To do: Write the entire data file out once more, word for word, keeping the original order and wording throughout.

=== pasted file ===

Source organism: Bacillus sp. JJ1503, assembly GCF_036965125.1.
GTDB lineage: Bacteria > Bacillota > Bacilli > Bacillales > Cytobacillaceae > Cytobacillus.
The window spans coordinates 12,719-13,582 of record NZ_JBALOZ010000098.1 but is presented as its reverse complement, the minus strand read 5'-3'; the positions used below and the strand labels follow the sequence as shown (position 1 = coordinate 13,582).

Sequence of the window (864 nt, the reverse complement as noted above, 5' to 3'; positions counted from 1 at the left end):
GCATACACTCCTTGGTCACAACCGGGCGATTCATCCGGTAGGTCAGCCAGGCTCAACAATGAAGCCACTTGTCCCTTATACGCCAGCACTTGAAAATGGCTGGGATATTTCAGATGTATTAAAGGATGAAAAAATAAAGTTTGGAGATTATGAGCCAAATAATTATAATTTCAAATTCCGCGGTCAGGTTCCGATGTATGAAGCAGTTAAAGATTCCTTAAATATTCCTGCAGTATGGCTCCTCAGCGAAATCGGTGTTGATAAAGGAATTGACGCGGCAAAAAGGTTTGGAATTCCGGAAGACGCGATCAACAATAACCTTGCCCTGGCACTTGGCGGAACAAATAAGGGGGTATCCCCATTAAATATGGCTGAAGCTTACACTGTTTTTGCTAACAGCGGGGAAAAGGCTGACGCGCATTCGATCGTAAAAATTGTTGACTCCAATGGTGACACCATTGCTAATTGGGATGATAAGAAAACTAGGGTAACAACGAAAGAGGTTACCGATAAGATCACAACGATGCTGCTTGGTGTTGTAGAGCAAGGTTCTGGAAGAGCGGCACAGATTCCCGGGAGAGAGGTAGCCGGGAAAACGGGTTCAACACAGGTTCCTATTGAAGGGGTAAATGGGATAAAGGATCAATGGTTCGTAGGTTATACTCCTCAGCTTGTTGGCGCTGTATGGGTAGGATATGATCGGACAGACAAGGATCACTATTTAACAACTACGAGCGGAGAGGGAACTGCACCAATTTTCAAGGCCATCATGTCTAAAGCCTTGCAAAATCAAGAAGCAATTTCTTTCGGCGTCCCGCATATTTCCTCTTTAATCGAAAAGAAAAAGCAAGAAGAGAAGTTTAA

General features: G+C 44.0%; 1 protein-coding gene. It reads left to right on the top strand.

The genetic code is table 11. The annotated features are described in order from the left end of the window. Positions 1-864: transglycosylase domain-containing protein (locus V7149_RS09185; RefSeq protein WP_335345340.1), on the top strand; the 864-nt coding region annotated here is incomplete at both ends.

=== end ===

Source organism: Bacillus sp. JJ1503, assembly GCF_036965125.1.
GTDB lineage: Bacteria > Bacillota > Bacilli > Bacillales > Cytobacillaceae > Cytobacillus.
The window spans coordinates 12,719-13,582 of record NZ_JBALOZ010000098.1 but is presented as its reverse complement, the minus strand read 5'-3'; the positions used below and the strand labels follow the sequence as shown (position 1 = coordinate 13,582).

Sequence of the window (864 nt, the reverse complement as noted above, 5' to 3'; positions counted from 1 at the left end):
GCATACACTCCTTGGTCACAACCGGGCGATTCATCCGGTAGGTCAGCCAGGCTCAACAATGAAGCCACTTGTCCCTTATACGCCAGCACTTGAAAATGGCTGGGATATTTCAGATGTATTAAAGGATGAAAAAATAAAGTTTGGAGATTATGAGCCAAATAATTATAATTTCAAATTCCGCGGTCAGGTTCCGATGTATGAAGCAGTTAAAGATTCCTTAAATATTCCTGCAGTATGGCTCCTCAGCGAAATCGGTGTTGATAAAGGAATTGACGCGGCAAAAAGGTTTGGAATTCCGGAAGACGCGATCAACAATAACCTTGCCCTGGCACTTGGCGGAACAAATAAGGGGGTATCCCCATTAAATATGGCTGAAGCTTACACTGTTTTTGCTAACAGCGGGGAAAAGGCTGACGCGCATTCGATCGTAAAAATTGTTGACTCCAATGGTGACACCATTGCTAATTGGGATGATAAGAAAACTAGGGTAACAACGAAAGAGGTTACCGATAAGATCACAACGATGCTGCTTGGTGTTGTAGAGCAAGGTTCTGGAAGAGCGGCACAGATTCCCGGGAGAGAGGTAGCCGGGAAAACGGGTTCAACACAGGTTCCTATTGAAGGGGTAAATGGGATAAAGGATCAATGGTTCGTAGGTTATACTCCTCAGCTTGTTGGCGCTGTATGGGTAGGATATGATCGGACAGACAAGGATCACTATTTAACAACTACGAGCGGAGAGGGAACTGCACCAATTTTCAAGGCCATCATGTCTAAAGCCTTGCAAAATCAAGAAGCAATTTCTTTCGGCGTCCCGCATATTTCCTCTTTAATCGAAAAGAAAAAGCAAGAAGAGAAGTTTAA

General features: G+C 44.0%; 1 protein-coding gene. It reads left to right on the top strand.

The genetic code is table 11. The annotated features are described in order from the left end of the window. Positions 1-864: transglycosylase domain-containing protein (locus V7149_RS09185; RefSeq protein WP_335345340.1), on the top strand; the 864-nt coding region annotated here is incomplete at both ends.